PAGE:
The problem is that all anti-cheat software is essentially DRM and running DRM on am open platform like a PC is inherently problematic.
The problem is that all anti-cheat software is essentially DRM and running DRM on am open platform like a PC is inherently problematic.
And why is it that you are owed free content?
And why is it that this content shouldn't be free? It seems to me that the spreading of the spirit of international cooperation and friendly competition should have as few barriers as possible.
I've never cared about the Olympics but I could easily see an argument that access to the Olympic games is a citizen's right. However I am enough of a realist to recognize that money quickly comes into the argument. Organizing the games, advertising, etc costs a lot of money and that the majority of that comes from selling the broadcast rights to different companies. But the price that NBC paid for the rights is tiny compared to the USA Federal budget. The USA could pay the license rights, broadcast the content, and probably break even while still providing access to every citizen.
Then the content would be "free".
My current complaints:
1. Fixed width and a lot of wasted space. I browse with a window width of 1200 on a PC. The comments end up being around 400 pixels wide, that is a lot of wasted horizontal space. On a tablet I can understand having a dead area around the edges of the screen to help avoid accidental touches but on a PC it's wasteful. Also that side bar is completely worthless once someone has scrolled below it yet it still takes up the screen real estate.
2. The side bar can't be customized. On the classic site I can add/remove different widgets for things that I care about. I realize that the web has moved on since those widgets were first designed so I can understand changing them. But that doesn't mean that I want to have widgets that I actively ignore, I haven't cared about the slashdot poll in years and that's not going to change; also I don't care about what was on the site 10 years ago this day.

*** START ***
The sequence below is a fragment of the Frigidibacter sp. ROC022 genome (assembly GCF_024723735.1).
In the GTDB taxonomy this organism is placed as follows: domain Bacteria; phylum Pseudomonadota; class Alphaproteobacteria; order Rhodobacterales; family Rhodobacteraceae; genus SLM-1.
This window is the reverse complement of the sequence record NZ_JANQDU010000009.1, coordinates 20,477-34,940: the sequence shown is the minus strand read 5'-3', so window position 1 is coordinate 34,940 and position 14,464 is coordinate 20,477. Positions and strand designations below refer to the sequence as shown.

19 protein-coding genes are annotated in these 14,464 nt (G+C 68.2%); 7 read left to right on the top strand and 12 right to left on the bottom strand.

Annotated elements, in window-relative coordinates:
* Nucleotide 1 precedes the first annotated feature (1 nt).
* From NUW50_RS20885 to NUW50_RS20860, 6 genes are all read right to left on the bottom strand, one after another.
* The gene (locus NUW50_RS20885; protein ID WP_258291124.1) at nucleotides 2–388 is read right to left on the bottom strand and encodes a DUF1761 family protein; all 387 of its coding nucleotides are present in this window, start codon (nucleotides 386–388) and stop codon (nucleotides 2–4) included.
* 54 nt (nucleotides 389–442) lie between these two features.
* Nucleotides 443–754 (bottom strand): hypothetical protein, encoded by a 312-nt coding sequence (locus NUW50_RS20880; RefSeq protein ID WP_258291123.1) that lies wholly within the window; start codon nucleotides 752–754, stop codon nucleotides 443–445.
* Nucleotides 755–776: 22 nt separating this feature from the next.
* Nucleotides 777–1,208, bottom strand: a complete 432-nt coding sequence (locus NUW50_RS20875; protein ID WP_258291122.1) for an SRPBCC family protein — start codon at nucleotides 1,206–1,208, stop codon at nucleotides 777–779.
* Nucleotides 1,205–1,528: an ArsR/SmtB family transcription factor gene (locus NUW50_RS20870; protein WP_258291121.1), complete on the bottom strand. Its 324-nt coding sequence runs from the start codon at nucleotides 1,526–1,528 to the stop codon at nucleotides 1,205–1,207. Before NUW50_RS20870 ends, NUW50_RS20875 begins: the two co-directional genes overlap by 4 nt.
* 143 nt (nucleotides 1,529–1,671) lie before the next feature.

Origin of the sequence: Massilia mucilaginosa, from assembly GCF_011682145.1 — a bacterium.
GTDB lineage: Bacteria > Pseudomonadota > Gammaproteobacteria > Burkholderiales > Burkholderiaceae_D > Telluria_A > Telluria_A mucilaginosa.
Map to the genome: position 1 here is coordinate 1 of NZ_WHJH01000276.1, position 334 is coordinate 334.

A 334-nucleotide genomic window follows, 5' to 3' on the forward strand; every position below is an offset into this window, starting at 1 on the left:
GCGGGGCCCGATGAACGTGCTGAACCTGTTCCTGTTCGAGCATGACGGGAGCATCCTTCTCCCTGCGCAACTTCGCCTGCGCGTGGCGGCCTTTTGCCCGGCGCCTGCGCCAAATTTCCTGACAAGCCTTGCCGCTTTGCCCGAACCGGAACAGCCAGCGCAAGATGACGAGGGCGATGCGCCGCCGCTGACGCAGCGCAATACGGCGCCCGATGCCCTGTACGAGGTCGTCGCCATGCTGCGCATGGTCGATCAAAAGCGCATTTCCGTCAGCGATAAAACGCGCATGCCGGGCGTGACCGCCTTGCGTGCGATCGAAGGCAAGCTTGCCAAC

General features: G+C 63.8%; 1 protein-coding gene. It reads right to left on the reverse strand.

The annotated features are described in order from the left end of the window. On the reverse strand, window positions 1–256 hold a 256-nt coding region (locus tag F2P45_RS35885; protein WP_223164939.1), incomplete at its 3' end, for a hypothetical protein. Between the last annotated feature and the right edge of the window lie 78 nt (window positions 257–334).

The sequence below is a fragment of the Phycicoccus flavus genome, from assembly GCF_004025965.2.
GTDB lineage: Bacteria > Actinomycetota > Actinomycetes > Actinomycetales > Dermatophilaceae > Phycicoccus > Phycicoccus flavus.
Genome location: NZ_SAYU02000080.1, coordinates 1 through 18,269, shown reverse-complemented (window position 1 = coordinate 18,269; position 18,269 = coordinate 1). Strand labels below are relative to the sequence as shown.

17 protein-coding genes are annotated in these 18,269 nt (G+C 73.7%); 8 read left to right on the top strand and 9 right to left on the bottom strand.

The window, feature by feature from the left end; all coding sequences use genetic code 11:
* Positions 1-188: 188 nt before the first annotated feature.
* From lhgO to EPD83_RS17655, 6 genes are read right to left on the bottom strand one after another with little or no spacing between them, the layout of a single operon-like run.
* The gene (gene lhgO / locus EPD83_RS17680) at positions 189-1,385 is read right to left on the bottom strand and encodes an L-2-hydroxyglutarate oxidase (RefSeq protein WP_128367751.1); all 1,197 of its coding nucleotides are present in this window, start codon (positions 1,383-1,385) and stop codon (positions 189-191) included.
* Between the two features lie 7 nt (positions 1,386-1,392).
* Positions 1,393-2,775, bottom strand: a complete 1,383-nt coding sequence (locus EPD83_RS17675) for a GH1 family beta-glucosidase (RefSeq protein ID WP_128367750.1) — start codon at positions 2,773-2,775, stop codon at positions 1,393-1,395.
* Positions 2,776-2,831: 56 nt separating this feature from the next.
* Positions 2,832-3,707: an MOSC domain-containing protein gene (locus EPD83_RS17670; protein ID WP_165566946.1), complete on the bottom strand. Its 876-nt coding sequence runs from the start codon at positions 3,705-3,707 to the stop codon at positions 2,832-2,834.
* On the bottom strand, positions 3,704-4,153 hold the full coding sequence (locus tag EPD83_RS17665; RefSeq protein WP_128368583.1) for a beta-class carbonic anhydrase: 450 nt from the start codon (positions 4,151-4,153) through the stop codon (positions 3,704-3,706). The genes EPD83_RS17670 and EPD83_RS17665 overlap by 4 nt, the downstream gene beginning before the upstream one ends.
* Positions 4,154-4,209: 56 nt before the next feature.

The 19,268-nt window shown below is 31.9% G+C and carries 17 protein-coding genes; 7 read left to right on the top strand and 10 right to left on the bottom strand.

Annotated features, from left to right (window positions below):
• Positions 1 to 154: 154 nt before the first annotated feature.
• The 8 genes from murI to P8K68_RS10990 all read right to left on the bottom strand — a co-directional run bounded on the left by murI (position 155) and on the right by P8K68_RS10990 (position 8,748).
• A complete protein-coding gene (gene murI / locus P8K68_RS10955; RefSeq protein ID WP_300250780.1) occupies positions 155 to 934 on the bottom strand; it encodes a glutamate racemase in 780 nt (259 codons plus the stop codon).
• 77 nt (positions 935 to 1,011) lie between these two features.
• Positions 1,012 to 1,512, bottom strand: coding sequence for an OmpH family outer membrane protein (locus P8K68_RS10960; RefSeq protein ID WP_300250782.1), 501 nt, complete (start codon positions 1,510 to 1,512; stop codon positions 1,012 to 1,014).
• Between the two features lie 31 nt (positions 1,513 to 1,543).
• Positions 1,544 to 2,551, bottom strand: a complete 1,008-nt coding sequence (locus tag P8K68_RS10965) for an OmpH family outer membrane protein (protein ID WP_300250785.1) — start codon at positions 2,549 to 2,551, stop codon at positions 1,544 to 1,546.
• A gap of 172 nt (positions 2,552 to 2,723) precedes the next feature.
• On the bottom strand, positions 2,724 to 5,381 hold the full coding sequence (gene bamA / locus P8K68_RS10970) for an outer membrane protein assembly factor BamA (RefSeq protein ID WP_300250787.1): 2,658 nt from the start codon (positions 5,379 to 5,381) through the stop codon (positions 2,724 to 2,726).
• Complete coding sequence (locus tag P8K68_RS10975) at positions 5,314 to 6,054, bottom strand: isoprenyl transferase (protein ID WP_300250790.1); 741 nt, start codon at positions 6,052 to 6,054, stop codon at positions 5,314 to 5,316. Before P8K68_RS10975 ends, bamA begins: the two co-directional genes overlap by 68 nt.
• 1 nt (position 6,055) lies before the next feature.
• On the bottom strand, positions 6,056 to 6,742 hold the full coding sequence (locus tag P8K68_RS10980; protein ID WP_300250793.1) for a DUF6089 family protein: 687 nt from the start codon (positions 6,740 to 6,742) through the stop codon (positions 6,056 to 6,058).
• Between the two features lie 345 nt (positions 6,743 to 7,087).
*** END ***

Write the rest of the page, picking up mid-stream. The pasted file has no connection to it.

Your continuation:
3. The comments seem to have bugs. On the main site there are 7 replies to this comment's parent while on the beta site there are only 2 replies. What happened to the other comments? It seems that the only the first 2 comments by date are displayed meaning some +5 comments aren't being displayed which brings the average of the entire comment system down by a significant amount.
4. Make a dedicated forum/thread/story/etc where you engage with community about the new site. Currently people are complaining in the comments of every article because that's the only place they feel like they can vent. Make a dedicated area to talk about the new site design and where the designers explain their design decisions. I know that showing people how the sausage is made is scary and that it will invite a lot of criticism but it also can create a lot of trust.
As several people have pointed out Amazon appears to be applying the correct sales tax. The fact that the resident of NJ doesn't understand his own sales tax demonstrates how complex sales tax can be. Every state, county, and city can have their own sales tax laws which have to all be correctly applied based upon arbitrary characteristics. A state can have a tax rate of 4% with an additional 3% for prepared foods and then a city in that state could have a 2% tax on sugary treats. What counts as a prepared food or sugary treat? That will vary just as much and may not even follow common sense, tomatoes have even been legally defined as vegetables for tax reasons.